I knew it. Coffee is my favorite food. Now comes science to support my natural desire. Thank you, Lindsay Abrams, for "The Case for Drinking as Much Coffee as You Like" in The Atlantic. She's reporting on research just published in the American Journal of Clinical Nutrition (credit due to Harvard School of Public Health Department of Nutrition Research Fellow Shilpa Bhupathiraju, the study's lead author).
As we joe-vistas believed, coffee seems to be right up there with blueberries and broccoli. Some clips from Abrams's article:
- "8 percent decrease in the risk of type 2 diabetes in women. In men, the reduction was 4 percent for regular coffee and 7 percent for decaf."
- "An inverse association between habitual, moderate consumption and risk of heart failure" [the benefit appeared to peak at 10 cups per day]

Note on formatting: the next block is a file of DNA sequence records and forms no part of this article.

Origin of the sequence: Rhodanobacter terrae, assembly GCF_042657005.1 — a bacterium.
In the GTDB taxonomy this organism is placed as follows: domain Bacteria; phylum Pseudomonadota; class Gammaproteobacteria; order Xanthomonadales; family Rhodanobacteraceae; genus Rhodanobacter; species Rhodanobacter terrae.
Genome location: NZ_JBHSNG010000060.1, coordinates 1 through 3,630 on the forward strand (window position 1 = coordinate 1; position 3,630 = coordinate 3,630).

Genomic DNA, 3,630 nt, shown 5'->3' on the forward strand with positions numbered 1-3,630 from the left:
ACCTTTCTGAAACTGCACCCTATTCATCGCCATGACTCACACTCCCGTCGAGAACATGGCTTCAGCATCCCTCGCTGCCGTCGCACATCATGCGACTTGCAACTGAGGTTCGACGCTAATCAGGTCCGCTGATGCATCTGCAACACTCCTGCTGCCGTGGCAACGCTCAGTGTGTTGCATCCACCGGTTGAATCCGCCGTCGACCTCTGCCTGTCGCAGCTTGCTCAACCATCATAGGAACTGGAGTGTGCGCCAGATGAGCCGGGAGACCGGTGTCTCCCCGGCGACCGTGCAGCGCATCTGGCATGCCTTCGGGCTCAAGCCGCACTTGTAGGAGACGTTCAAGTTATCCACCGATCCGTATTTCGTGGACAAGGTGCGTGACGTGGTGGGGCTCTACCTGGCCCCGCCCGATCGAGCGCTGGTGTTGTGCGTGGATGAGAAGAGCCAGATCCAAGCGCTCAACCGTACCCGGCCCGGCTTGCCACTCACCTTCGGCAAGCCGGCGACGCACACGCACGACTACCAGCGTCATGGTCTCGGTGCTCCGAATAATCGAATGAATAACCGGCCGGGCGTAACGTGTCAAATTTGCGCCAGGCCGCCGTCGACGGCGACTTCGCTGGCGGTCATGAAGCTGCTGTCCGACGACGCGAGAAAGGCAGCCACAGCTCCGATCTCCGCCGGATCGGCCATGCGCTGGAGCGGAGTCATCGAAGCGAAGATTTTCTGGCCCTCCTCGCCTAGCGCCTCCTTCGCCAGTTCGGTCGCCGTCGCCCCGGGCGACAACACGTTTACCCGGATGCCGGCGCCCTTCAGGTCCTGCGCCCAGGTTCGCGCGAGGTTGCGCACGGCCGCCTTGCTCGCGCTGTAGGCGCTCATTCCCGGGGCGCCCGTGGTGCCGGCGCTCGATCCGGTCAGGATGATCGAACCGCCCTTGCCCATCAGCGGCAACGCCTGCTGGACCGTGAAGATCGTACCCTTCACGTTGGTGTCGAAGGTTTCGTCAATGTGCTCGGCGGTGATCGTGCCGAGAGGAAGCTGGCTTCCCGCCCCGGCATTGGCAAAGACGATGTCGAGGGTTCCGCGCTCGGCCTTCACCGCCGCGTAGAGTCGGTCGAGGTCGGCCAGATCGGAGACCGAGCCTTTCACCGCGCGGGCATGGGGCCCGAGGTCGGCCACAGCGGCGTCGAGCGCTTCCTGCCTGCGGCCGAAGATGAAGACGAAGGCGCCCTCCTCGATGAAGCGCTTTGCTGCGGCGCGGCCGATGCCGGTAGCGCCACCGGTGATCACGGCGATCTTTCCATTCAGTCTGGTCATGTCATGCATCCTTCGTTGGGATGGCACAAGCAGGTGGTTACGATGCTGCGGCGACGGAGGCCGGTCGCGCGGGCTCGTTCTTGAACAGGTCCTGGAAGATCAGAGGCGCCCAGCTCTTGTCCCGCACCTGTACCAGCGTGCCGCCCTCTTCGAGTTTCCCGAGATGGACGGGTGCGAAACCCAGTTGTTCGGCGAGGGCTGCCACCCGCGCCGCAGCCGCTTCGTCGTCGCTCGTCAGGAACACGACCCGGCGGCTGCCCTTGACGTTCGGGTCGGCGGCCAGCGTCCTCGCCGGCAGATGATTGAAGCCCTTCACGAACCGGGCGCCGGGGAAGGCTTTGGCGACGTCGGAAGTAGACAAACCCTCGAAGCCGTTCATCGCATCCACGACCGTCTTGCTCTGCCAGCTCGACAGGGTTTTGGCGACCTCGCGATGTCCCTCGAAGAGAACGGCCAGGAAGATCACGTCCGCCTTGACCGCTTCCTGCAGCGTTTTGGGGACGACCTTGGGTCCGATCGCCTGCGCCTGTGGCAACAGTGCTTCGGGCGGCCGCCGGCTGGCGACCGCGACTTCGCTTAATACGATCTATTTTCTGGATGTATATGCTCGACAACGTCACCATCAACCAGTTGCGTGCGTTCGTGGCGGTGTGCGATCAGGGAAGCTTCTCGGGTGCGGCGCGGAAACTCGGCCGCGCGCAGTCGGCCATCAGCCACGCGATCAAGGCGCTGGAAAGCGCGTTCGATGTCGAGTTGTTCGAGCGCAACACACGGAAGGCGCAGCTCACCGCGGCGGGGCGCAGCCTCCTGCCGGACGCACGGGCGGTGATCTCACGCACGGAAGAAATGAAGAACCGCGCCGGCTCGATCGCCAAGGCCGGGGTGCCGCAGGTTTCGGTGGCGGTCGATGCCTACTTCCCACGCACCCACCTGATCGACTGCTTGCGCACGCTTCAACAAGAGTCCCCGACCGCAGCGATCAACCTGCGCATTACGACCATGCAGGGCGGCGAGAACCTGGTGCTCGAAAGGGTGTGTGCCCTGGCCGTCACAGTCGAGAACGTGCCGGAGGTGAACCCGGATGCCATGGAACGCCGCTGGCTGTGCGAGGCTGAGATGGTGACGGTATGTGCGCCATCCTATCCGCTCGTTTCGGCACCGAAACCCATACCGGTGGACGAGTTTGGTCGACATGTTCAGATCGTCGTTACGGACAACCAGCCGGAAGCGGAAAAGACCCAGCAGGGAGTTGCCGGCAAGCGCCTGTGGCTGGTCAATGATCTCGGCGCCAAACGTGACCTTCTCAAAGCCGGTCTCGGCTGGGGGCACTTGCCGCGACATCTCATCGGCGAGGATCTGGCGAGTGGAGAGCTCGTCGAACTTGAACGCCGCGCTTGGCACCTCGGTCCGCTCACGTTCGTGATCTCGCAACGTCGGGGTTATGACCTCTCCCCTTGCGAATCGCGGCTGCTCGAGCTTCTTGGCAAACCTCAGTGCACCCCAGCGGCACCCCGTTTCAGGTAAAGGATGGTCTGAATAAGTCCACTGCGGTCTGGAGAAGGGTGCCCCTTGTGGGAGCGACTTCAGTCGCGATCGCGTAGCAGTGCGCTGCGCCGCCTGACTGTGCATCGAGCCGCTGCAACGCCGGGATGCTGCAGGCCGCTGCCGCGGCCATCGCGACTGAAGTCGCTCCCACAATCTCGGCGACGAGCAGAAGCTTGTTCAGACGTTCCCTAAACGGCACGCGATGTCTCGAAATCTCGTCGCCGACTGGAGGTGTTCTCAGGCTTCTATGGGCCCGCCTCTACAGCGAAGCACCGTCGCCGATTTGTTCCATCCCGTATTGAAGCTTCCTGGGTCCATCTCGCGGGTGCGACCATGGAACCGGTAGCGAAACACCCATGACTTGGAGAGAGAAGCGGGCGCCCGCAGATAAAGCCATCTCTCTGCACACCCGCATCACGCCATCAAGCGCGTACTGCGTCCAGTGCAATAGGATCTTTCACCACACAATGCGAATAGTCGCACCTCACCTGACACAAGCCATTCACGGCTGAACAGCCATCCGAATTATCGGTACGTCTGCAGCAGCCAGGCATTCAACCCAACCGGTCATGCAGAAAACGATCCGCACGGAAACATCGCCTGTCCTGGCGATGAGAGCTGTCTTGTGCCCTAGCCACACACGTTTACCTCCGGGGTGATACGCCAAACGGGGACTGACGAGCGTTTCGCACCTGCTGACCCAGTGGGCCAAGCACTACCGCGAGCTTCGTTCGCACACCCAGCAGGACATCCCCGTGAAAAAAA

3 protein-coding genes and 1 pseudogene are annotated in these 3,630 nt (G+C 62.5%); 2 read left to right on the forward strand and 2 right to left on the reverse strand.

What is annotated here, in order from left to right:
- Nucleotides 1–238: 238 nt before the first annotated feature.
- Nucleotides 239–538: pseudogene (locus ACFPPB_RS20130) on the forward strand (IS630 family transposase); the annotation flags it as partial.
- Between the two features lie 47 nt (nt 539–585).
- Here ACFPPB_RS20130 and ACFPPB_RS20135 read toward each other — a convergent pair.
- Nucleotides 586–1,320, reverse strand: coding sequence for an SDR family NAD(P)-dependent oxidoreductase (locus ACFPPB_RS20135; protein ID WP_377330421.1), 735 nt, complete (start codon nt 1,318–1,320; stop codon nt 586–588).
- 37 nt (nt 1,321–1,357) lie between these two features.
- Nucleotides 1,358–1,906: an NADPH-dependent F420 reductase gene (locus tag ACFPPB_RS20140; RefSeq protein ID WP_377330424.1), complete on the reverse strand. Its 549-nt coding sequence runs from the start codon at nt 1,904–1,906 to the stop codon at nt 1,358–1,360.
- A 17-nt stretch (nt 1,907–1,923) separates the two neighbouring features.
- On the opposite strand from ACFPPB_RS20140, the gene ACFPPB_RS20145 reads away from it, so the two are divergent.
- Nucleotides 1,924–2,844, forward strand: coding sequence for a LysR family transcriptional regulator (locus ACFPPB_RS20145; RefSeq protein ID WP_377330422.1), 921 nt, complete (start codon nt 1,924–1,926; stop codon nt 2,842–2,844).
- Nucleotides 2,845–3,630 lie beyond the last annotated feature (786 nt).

- "Caffeine might also function as a pain reliever."
- Depression! "While a small study this month found that concentrated amounts of caffeine can increase positivity in the moment, last September the nurses' cohort demonstrated a neat reduction in depression rates among women that became stronger with increased consumption of caffeinated coffee."
- And this: "So aside from caffeine, just what are you getting in a cup, or two, or six? Thousands of mostly understudied chemicals that contribute to flavor and aroma, including plant phenols, chlorogenic acids, and quinides, all of which function as antioxidents. Diterpenoids in unfiltered coffee may raise good cholesterol and lower bad cholesterol. "
Best nutritional news I've heard in a long time. Now I'm waiting for the study proving how beneficial my second most favorite food is: salt.
But excuse me for the moment. I'm going to brew my third cup of the day.